Q Now that summer is hitting its peak, do you have any suggestions for ways to keep my dogs cool and happy? I am on a limited budget. — Mary
A I do a lot with ice during the summer, Mary. Ice cubes in water bowls, ice cubes along with water in a designated kiddie pool, etc. You can toss some treats or kibble into the pool to encourage your dogs to get in. One of my favorite things to offer my large and smaller dogs is a previously emptied plastic bottle (think empty soda type containers), filled partially with water and frozen. I put out a number of these at a time.
Sometimes the dogs will simply lay next to them to take advantage of the extra coolness; other times they will roll them around and chew on them. If your dog wishes to chew on it, it is best to put him out on the patio or in a laundry room with towels to deal with the melting of the ice. Just be sure to remove and discard the bottle before your dogs are able to chew it to bits.
I turn on the hose and move the stream of water around for my dogs to chase and catch. They get a good soaking this way, along with a good amount of exercise. If your dog isn’t into chasing water, he’ll likely just enjoy getting drenched with the hose. Keep his head and ears dry, but wet the rest of his body and enjoy his antics as he shakes off and dries himself.
Q While walking my dog on the sidewalk last week, we were approached by a lady pushing a stroller who also had a small dog. As we got closer to each other, both of our dogs got excited. No one was hurt, but both dogs were out of control, and my dog briefly got her leash tangled in the stroller. What can be done to make sure this doesn’t happen again? — Helen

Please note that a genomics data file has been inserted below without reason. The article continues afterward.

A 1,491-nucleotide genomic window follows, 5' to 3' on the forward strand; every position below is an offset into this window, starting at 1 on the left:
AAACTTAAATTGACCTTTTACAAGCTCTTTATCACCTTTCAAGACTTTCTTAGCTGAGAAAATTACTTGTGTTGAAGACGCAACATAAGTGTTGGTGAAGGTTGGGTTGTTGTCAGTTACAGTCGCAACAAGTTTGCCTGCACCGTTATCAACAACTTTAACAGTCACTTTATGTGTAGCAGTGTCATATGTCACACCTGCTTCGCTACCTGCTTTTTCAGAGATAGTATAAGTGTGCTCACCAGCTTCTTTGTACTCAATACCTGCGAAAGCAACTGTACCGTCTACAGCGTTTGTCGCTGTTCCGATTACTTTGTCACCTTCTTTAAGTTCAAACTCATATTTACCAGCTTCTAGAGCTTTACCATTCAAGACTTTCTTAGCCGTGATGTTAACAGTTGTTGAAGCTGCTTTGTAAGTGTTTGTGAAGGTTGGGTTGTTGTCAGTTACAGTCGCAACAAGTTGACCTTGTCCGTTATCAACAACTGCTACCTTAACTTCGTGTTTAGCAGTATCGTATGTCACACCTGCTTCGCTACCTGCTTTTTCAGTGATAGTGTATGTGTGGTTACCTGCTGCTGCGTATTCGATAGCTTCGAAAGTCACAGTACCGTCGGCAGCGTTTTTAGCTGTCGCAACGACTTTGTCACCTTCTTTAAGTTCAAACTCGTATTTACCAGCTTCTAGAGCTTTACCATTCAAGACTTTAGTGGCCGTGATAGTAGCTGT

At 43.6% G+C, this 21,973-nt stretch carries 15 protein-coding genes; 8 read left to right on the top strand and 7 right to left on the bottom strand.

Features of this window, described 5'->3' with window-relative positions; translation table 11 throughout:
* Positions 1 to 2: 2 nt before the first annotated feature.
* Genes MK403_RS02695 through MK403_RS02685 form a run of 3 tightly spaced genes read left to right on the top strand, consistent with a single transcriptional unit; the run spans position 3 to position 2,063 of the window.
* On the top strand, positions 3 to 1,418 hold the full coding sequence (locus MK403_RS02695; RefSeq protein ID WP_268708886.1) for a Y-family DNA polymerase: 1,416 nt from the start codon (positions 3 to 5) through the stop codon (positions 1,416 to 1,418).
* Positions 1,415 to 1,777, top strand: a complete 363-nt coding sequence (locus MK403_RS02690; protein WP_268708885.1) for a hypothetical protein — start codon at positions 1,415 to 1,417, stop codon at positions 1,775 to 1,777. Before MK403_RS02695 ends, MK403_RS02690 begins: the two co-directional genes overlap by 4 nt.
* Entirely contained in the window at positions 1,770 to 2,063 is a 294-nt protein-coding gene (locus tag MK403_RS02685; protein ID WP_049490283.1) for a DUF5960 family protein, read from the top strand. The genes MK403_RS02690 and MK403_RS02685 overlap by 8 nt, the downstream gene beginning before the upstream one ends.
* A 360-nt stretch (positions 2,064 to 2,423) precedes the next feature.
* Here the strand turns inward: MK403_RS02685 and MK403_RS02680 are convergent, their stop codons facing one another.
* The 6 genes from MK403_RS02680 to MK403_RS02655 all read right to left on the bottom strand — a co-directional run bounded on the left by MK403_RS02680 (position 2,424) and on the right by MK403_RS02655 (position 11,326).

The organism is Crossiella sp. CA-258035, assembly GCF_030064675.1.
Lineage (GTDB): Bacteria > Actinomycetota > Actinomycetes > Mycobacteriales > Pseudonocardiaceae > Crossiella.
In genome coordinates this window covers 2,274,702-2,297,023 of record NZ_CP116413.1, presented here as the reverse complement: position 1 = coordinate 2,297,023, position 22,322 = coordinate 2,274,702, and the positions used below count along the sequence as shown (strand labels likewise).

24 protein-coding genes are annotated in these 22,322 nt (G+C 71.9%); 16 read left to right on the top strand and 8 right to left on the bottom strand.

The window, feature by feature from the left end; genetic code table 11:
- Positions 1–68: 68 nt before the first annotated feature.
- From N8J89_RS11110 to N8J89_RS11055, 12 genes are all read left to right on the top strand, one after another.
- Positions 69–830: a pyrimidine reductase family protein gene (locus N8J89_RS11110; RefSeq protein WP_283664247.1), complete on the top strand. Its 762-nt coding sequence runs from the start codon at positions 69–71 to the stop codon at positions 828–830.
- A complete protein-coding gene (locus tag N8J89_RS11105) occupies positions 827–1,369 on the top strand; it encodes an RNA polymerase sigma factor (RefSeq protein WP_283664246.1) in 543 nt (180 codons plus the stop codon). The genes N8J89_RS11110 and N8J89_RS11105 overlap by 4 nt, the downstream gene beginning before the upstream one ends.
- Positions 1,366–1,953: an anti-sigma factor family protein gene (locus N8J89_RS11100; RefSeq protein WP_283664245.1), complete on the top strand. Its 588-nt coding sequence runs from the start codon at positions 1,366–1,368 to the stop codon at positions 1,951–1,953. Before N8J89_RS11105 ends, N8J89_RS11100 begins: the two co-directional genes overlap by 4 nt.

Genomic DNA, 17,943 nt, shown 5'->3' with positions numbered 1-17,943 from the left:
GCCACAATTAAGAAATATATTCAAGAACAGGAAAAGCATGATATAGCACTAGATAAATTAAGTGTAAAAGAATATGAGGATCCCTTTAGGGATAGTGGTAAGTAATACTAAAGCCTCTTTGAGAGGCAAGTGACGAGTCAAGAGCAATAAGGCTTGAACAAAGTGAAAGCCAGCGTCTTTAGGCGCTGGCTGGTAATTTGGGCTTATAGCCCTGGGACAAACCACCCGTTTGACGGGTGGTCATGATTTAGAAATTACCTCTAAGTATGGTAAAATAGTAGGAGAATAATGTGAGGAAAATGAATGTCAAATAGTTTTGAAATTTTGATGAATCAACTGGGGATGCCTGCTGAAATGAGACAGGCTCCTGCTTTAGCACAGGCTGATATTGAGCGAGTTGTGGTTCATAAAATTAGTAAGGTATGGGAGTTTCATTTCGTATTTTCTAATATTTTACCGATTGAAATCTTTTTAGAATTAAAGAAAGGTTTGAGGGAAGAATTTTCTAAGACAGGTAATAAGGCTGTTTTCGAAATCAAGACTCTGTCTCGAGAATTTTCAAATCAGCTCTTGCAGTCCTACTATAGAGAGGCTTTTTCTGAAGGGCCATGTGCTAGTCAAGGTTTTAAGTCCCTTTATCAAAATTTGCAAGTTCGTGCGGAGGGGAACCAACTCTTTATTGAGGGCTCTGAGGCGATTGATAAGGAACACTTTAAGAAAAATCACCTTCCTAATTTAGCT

A I’m not going to answer your question from a dog training standpoint, but rather from a “guidelines for walking your dog in public” perspective. If dog walkers would unite and follow a general code of conduct when out with their dogs, I think many mishaps would be avoided. Whether your dog is friendly with other dogs and people, well trained or not, these guidelines would be beneficial to us all.
First, yield to other pedestrians, whether they are walking a dog or not. By doing so, you are preventing your dog from having contact with a stranger and/or an unknown dog, whose behavior toward your dog may or may not be friendly. If you are approaching one another from opposite
directions on the same sidewalk, walk up onto a driveway to allow the other person to pass on the sidewalk, keeping your dog at a controllable distance.
If needing to pass someone walking the same direction as you, cross the street or move into the street to pass them, making a wide arc to keep plenty of distance between you.
Sometimes even the nicest, most friendly dog will come unglued when out in public. If your dog begins to growl, bark or lunge at a person or
other dog, that is not the time to stop and scold or correct it. Most importantly, keep moving. As the distance increases you will be able to gain better control and aid your dog in collecting and quieting himself. Another possibility is to get your dog behind something to block his view, such as a parked car or fence.
By being polite and mannerly, you can help everybody avoid possible conflicts, as well as setting a good example. Maybe it will catch on, and your neighbors will emulate you.
Contact Lisa Moore in care of LifeStyles, The Modesto Bee, P.O. Box 5256, Modesto, Calif. 95352.